Woman suffragists and labor activists continue to sing together, in more than one language, while, in Chicago, the Columbian Exposition of 1893 introduces a new musical genre – ragtime – to the world. Black composers and lyricists – Scott Joplin, Paul Laurence Dunbar, Will Marion Cook, Harry T. Burleigh, Bob Cole, and the brothers James Weldon and J. Rosamond Johnson – work to free themselves from the debasements of the “coon song.” Black operatic singers like Marie Selika Williams and Sissieretta Jones carve out their careers against the tide of popular minstrelsy. A strange new phenomenon – Filipinos in “coon songs” – reflects the latest muscle flex of US Manifest Destiny: the Spanish-American War and the acquisition of Cuba, Puerto Rico, the Philippines and – for good measure – Hawai’i, all richly captured in popular song. Lili’uokalani’s overthrow and Hawaiian annexation lead to two remarkable musical by-products of US imperialism: the infiltration of Puerto Rican kachi kachi music in Hawai’i and the unique work-song body – the hole hole bushi – of the Japanese plantation laborers – all women. Meanwhile, Tin Pan Alley has a field day with the newly seized territory, transforming a site of misery and loss into a popular music paradise with the likes of “Hula Hula Dream Girl,” “Along the Way to Waikiki,” and “Oh! How She Could Yacki Hacki Wiki Wacki Woo.”
This chapter resurrects notions of empire, associated with colonial and neo-colonial relations of the nineteenth and twentieth centuries, with international investment law. Affinities with imperial legal forms are highlighted, drawing upon Mohammad Bedjaoui’s book-length intervention in support of the New International Economic Order. The chapter invokes the distinction between ‘formal’ and ‘informal’ empire and postulates that contemporary investment law exhibits affinities with informal empire but also reveals aspects of formal empire. The chapter highlights how contemporary legal rule constrains political capacity in the periphery as did imperial rule via formal and informal means. By interrogating investment law through the lens of empire, this chapter aims to reconnect law to politics in an age when imperial forms continue to proliferate.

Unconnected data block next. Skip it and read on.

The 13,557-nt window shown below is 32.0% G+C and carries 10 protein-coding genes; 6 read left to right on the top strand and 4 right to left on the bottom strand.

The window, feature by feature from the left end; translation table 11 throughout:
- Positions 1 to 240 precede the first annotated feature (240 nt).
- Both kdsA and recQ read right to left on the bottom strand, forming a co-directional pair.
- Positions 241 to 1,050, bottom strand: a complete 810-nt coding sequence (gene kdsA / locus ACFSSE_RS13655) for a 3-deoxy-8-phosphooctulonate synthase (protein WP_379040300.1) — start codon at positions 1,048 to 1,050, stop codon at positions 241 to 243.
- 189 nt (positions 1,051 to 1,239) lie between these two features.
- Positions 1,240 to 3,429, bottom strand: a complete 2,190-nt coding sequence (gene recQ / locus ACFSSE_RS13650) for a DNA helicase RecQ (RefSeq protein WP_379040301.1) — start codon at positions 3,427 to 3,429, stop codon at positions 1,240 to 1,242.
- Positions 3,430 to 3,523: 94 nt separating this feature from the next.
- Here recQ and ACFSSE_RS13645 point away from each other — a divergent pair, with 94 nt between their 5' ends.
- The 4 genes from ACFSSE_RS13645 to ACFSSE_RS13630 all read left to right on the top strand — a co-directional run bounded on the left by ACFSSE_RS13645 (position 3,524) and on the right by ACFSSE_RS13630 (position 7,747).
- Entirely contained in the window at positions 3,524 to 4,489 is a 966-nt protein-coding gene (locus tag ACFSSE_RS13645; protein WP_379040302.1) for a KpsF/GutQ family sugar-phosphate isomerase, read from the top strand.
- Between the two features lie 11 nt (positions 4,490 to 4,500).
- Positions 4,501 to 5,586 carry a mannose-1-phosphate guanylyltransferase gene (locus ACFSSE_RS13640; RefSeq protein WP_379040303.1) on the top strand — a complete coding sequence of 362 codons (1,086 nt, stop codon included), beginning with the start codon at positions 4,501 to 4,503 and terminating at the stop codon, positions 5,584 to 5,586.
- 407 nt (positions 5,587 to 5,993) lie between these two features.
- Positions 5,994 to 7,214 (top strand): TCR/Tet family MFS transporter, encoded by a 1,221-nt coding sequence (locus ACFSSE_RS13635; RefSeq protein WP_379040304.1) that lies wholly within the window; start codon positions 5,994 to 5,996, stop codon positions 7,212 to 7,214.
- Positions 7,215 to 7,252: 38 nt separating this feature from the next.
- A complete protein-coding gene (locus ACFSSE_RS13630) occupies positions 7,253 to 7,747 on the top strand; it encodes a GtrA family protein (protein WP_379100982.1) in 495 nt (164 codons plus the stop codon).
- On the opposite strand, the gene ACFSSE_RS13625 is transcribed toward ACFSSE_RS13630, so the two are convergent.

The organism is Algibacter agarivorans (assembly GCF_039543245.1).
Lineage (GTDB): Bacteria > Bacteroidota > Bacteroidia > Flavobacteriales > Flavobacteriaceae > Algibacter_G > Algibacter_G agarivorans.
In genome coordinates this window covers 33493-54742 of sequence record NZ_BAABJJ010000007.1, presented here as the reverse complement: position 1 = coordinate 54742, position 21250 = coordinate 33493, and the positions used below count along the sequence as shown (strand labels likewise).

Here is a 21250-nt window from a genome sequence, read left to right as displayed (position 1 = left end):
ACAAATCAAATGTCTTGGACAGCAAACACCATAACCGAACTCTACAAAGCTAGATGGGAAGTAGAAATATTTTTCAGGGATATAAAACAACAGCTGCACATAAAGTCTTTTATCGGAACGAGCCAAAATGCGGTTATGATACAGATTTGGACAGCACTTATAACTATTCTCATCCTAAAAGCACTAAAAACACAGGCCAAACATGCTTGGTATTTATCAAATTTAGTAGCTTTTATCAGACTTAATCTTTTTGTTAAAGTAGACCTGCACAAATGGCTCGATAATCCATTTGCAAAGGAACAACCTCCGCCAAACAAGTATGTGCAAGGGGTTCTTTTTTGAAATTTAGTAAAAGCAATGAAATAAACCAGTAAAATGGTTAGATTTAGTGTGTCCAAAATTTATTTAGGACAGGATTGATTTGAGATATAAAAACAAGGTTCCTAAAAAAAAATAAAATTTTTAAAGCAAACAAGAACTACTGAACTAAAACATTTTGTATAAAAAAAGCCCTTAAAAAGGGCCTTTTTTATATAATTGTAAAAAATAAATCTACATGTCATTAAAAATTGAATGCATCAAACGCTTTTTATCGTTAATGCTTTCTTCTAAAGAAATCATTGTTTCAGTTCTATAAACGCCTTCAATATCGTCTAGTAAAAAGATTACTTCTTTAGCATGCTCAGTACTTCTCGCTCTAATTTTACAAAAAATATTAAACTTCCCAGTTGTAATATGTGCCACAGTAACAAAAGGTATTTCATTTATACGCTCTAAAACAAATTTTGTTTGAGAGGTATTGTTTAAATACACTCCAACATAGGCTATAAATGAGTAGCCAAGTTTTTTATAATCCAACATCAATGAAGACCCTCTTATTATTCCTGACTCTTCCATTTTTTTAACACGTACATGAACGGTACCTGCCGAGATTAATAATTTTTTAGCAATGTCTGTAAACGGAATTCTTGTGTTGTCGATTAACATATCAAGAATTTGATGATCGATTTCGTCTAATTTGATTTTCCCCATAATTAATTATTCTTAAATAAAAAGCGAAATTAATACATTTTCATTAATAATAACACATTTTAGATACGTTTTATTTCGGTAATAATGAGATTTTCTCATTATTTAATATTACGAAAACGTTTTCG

Jeanne Morefield maintains that a truly democratic response to the crisis of liberal democracy requires citizens in the global North to embrace a radically reflective, deconstructive subjectivity that relentlessly calls into question the historical and contemporary shape of “the people” under consideration. To develop this subjective perspective, the chapter draws upon Edward Said’s notion of exilic criticism and compares it with contemporary liberal cosmopolitanism and left populism. Morefield explores the way this unhoused, unstable perspective enables contrapuntal engagement with those histories of imperialism, settler colonialism, and racialized logics of extraction and dispossession that went into the creation of modern liberal democratic states in the first place. Ultimately, she argues, it is only by reflecting on this constitutive history that citizens in the global North can create the kind of solidaristic, compassionate, and authentically democratic practices necessary to fight the rise of white nationalism and the decline of liberal democracy on a global scale.
This article examines state-society encounters in imperial Ethiopia through histories of exploitation and compromise. Focusing on the western province of Qellem, the article investigates Ethiopia's engagement with local rights claims over time, illustrating how the state was imagined, negotiated, and partially legitimated. The inherent incoherence within imperial state structures is traced back to the survival of nodes of indigenous power within territories conquered in the late nineteenth century. Peasant representatives, local elites, and Amhara governors and soldier-colonists engaged with the state to turn it to their benefit, or limit its excesses. Episodes of rebellion, withdrawal, and court arbitration punctuated a cycle of negotiation within which the role of the intermediary was key. Qellem experienced a state-making exercise that was contemporaneous with, and comparable to, the formation of European colonial states elsewhere on the continent. As such, this article provides a radical challenge to dominant historiographical perspectives on imperial Ethiopia.
In 1820, King Radama of Imerina, Madagascar signed a treaty allowing approximately one hundred young Malagasy to train abroad under official British supervision, the so-called 'Madagascar Youths'. In this lively and carefully researched book, Gwyn Campbell traces the Youths' untold history, from the signing of the treaty to their eventual recall to Madagascar. Extensive use of primary sources has enabled Campbell to explore the Madagascar Youths' experiences in Britain, Mauritius and aboard British anti-slave trade vessels, and their instrumental role in the modernisation of Madagascar. Through this remarkable history, Campbell examines how Malagasy-British relations developed, then soured, providing vital context to our understanding of slavery, mission activity and British imperialism in the nineteenth century.